Certainly that’s true of me. There are things in my life that I am proud of, but there is plenty of brokenness, too. Just this week, I woke up one morning, remembering my high school semi-girlfriend. I have no idea where that came from! I say “semi” because I didn’t know how to be a boyfriend, and I didn’t treat her well. That failure is one of my many wounds, some of which were quite painful at the time and all of which have shaped the person I am today—good in some ways; flawed and broken in others.
But I want to go back to beautiful, flawed, partially broken Saint David’s Cathedral one more time. My single favorite spot in the entire building was the 16th century altar in the Trinity Chapel. It’s my last picture. (I had to get this one out of a book because I didn’t think to take a picture of it when I was there.)
I didn’t notice the Trinity altar at first. But once again, an explanatory sign pointed me to it. If you look at the lower part of the altar, you can see that it is made out of what were already old stones, some of them centuries old, when the altar was constructed in the sixteenth century. Like so much in the Cathedral, the stones don’t exactly fit together. The carved images are fragmentary and don’t match.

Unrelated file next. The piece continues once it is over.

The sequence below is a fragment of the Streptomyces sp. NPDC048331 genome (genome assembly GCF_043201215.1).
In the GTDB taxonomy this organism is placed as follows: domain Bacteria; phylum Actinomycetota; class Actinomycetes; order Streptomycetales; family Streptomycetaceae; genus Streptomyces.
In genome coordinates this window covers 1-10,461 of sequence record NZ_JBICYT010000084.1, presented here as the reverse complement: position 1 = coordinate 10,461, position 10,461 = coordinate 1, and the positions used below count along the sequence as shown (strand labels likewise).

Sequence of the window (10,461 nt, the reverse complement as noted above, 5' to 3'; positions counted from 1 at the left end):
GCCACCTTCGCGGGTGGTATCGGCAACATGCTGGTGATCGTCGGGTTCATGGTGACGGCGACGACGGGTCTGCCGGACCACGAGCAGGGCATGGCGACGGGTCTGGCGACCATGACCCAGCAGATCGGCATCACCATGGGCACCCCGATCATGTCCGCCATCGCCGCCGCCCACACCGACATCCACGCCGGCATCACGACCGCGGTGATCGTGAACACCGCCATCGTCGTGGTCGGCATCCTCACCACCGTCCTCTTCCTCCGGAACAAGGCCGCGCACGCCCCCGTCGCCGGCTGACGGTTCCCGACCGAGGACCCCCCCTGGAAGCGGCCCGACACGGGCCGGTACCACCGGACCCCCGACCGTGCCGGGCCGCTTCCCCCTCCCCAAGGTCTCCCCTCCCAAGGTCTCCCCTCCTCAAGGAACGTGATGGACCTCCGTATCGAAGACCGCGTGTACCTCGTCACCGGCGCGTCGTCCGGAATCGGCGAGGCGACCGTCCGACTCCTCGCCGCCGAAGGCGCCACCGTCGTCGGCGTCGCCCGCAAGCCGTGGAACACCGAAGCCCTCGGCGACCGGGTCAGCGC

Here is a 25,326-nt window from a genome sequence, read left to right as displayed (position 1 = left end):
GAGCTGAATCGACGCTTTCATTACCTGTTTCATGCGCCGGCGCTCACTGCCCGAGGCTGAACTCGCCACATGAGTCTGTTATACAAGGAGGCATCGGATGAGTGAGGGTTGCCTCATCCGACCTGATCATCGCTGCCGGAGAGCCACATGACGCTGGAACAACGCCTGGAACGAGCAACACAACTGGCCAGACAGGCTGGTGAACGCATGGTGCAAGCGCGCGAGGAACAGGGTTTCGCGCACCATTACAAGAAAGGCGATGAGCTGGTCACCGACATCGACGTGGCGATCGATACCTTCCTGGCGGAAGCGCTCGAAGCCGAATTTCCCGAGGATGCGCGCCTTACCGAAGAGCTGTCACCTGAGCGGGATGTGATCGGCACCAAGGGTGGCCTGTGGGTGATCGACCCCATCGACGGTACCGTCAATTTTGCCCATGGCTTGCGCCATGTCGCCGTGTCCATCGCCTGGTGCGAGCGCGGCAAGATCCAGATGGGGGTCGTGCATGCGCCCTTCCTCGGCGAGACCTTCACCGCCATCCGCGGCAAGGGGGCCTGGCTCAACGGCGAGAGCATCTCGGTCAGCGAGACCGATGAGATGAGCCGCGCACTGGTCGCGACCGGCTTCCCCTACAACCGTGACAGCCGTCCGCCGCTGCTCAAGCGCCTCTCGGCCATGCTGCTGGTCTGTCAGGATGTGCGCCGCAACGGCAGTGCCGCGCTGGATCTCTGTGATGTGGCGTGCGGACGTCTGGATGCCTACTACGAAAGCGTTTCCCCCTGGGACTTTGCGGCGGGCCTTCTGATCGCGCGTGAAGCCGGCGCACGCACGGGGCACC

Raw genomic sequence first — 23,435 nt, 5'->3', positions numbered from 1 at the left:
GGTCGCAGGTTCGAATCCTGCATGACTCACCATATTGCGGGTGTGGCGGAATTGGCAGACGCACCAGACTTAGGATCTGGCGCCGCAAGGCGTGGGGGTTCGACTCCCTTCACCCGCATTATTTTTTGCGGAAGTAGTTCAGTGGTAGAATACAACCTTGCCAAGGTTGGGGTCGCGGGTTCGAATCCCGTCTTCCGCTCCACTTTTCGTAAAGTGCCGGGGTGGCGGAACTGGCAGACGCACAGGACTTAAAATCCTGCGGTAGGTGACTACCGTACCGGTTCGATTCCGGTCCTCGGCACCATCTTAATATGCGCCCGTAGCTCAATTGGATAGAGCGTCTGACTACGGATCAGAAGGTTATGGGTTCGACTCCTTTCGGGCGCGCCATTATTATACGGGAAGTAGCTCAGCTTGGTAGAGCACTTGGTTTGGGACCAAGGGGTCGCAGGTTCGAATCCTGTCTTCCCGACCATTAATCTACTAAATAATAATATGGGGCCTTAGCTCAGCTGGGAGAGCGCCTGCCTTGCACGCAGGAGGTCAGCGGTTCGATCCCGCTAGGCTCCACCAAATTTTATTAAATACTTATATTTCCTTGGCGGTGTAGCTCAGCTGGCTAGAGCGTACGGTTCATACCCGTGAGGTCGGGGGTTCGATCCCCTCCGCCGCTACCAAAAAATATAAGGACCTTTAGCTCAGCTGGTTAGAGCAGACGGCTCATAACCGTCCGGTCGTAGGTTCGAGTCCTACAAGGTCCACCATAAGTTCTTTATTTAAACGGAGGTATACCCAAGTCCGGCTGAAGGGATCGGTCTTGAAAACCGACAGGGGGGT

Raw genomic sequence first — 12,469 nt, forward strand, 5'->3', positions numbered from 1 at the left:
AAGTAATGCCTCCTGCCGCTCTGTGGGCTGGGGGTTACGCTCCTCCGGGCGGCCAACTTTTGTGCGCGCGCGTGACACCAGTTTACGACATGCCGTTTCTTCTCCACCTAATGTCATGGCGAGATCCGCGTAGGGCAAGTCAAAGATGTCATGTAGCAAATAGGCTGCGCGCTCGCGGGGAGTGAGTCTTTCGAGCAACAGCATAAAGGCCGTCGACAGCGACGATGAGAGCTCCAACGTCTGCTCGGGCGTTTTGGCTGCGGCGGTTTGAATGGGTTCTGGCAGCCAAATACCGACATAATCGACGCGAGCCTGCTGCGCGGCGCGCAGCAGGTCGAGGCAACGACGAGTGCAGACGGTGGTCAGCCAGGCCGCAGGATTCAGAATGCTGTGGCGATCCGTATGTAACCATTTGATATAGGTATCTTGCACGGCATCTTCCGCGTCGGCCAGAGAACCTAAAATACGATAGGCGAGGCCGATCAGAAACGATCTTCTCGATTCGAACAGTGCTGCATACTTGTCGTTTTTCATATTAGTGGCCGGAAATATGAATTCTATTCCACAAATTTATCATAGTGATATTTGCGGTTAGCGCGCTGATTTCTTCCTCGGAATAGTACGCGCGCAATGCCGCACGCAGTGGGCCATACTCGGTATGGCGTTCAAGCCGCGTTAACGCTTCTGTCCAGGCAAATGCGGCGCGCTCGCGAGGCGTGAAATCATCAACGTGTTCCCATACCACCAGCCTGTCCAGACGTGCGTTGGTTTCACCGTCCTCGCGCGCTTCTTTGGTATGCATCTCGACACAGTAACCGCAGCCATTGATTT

The altar-builders didn’t have to do it that way. They could have carved new stones. They could have re-carved these stones. They could have turned the stones around so the mismatched images didn’t show. Instead, they used old stones with the different carvings facing out. And in the contemporary sign, they draw attention to the mismatched stones of the altar.
There is something beautiful and deeply faithful in this. The builders used old broken bits to construct something new and holy and beautiful in its way.
That’s what God does with us. That’s what the Church as a whole is. That is who we are. Beautiful in our way. Broken in places. And, thankfully, held together, and renewed, and reshaped, by the Holy Spirit into the very body of Christ.
Saint David’s Cathedral reminds us that we cannot escape our brokenness. The good news is, we don’t have to. God meets us where we are. God loves us as we are. And God uses us, in our brokenness, as vessels of God’s grace and love.
I enjoyed my time off. But it is good to be back with you, my beautiful, imperfect, holy brothers and sisters in Christ. I thank God for the many ways God works on and with us, creating holiness out of our brokenness. And I say that in the name of Jesus Christ, crucified and risen. Amen.
Rev. Dr. Harvey Hill
Third Order Franciscan